Conventional wisdom states that acquirers need a fairly rich valuation to even consider using their shares as currency for a deal of size.

Then again, markets can be relied on to defy conventional wisdom. Indeed, some look at what the bear market has done to bank stocks as clearing the way for acquisition-minded banks to start shopping again.

Not because potential targets are cheap, although that is an obvious consideration, but for reasons of market psychology. Specifically, the banks are less worried today about “penalty risk,” said Anthony Terracciano, who joined Dime Bancorp as chairman last year to assist in that company’s fight to fend off, and recover from, a hostile bid from North Fork Bancorp.

“When tech stocks were returning 30% compound growth rates, nobody could justify buying an old economy stock unless there was an expectation that the company would be sold,” Mr. Terracciano said in a recent interview. Speaking in historical terms rather than of any particular bank in the conversation, he said that “banks that bought were punished because in effect they were telling the market they weren’t going to be sold.”

Some banks were given an exemption, but those were few and far between. BB&T Corp. was a busy buyer, and Wells Fargo & Co. used its market pass to make several acquisitions — picking up a bargain in First Security Corp. in the process. Likewise Fifth Third Bancorp and Firstar Corp., each of which had inked major deals by the time the year was out — Fifth Third picking up Old Kent Financial Corp. and Firstar buying itself into U.S. Bancorp.

There are still some banks for which the role of acquirer is best left to other players. First Union Corp., for example, which has regained a degree of favor on Wall Street, is just getting to the point where its operational turnaround might merit reward. (Prudential analyst Michael Mayo sees it as one of two “strong buys” in the group, the other being fellow market laggard Bank of America Corp.)

Such optimism among analysts may be helping First Union’s stock price some, but in the market there also continues to be persistent chatter (hope?) that a bigger bank will come along and strike while the stock price is low. That possibility has not been ignored by some Wall Street analysts. A few have chosen to weigh at least a small percentage of upside potential from a sale — penalty risk, if you look at it from management’s side — into their calculations of the company’s worth.

Of course in these less heady times sellers can be harder to find, and there are plenty of analysts who think a sale would be a bad outcome for First Union at this point.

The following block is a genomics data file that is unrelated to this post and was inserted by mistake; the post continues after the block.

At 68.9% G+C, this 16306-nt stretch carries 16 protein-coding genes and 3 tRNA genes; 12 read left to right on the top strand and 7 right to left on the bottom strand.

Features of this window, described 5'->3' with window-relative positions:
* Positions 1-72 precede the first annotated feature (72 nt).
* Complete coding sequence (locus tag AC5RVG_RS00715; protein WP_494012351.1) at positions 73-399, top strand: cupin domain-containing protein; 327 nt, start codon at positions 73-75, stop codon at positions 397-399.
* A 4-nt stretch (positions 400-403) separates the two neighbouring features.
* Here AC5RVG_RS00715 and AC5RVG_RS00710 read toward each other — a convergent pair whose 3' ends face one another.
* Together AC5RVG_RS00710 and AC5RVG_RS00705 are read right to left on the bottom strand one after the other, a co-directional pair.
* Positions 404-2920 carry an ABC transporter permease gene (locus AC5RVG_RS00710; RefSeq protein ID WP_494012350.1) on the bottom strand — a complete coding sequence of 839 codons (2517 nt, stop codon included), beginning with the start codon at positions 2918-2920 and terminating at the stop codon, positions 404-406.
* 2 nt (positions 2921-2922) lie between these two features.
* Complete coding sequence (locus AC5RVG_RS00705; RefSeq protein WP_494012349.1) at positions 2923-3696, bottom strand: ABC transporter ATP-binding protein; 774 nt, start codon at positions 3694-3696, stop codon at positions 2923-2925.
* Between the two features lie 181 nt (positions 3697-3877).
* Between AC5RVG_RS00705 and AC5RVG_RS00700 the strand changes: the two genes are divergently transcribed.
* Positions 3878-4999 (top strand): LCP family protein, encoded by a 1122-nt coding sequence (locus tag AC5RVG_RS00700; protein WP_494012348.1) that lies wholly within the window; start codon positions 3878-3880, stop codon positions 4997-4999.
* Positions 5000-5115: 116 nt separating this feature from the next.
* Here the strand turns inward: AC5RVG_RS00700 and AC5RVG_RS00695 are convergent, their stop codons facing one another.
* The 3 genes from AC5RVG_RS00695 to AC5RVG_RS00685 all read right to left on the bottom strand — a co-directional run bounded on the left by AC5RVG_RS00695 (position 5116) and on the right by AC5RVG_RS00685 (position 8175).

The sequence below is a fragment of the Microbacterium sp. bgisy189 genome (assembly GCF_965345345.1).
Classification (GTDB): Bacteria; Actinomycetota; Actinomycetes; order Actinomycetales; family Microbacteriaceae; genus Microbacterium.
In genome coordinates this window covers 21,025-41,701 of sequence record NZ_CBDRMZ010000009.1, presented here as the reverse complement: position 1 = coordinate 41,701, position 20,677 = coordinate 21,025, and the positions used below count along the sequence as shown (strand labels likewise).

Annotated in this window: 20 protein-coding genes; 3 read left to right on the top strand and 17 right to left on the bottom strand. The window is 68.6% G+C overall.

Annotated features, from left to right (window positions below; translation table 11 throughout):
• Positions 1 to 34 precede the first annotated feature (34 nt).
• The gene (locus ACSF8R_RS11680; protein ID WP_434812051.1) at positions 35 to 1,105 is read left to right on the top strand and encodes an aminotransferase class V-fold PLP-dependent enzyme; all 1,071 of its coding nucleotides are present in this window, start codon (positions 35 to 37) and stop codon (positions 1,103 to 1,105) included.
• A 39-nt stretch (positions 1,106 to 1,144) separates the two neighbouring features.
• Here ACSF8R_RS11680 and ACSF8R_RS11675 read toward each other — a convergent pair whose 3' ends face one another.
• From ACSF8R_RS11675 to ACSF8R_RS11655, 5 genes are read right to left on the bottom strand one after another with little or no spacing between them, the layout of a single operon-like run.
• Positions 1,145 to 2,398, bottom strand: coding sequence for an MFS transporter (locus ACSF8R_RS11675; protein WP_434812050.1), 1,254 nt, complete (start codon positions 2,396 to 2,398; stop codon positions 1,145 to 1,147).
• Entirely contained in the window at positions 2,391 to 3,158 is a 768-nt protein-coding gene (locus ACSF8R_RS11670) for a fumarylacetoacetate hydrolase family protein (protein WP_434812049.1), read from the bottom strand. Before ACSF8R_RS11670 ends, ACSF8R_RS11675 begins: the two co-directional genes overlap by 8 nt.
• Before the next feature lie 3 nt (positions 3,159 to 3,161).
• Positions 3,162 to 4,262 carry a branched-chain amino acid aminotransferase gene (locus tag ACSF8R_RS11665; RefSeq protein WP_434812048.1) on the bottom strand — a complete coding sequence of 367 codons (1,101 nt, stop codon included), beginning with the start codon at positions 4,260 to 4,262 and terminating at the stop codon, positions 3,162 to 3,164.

That aversion to selling on the cheap may be why buyers on the prowl like Royal Bank of Scotland, which owns Citizens Financial Group Inc., the $10.4 billion bank holding company headquartered in Providence, R.I., have become considerably less coy about signaling their intentions, the better to flush out willing partners.

In Royal Bank’s latest quarterly presentation to investors and analysts, group chief executive Fred Goodwin was candid about plans to embark on a U.S. expansion program. (Royal Bank is no stranger to hostile bids, having acquired Natwest last year, the winner of dueling hostile bids with archrival Bank of Scotland.)

Possibilities included in-market deals for Citizens, which also operates in Massachusetts and Connecticut, or a foray into adjoining states. “The radar screen has been on” in adjoining states for some time, he said, according to listeners — comments confirmed by a Royal Bank spokesman.

One reason Royal Bank may feel up to a new round of purchases is that it has so quickly reaped the benefits of its Natwest acquisition. Early savings and revenue gains both far exceeded expectations, enough to mean hundreds of millions of dollars of profits above plan.

Royal Bank has not changed its overall expectations for cost savings from the integration. Instead it casts the benefit as an acceleration of what it planned to achieve.

That’s probably wise, if you accept the view of Mr. Terracciano on the aftermath of combinations. A veteran of a sale himself — his First Fidelity was acquired by none other than First Union in 1996 — he views integration savings in a now-or-never way. As far as wringing costs out of a merged organization, he said, “after the first 12 months, if you haven’t gotten it, you’re not going to get it.”

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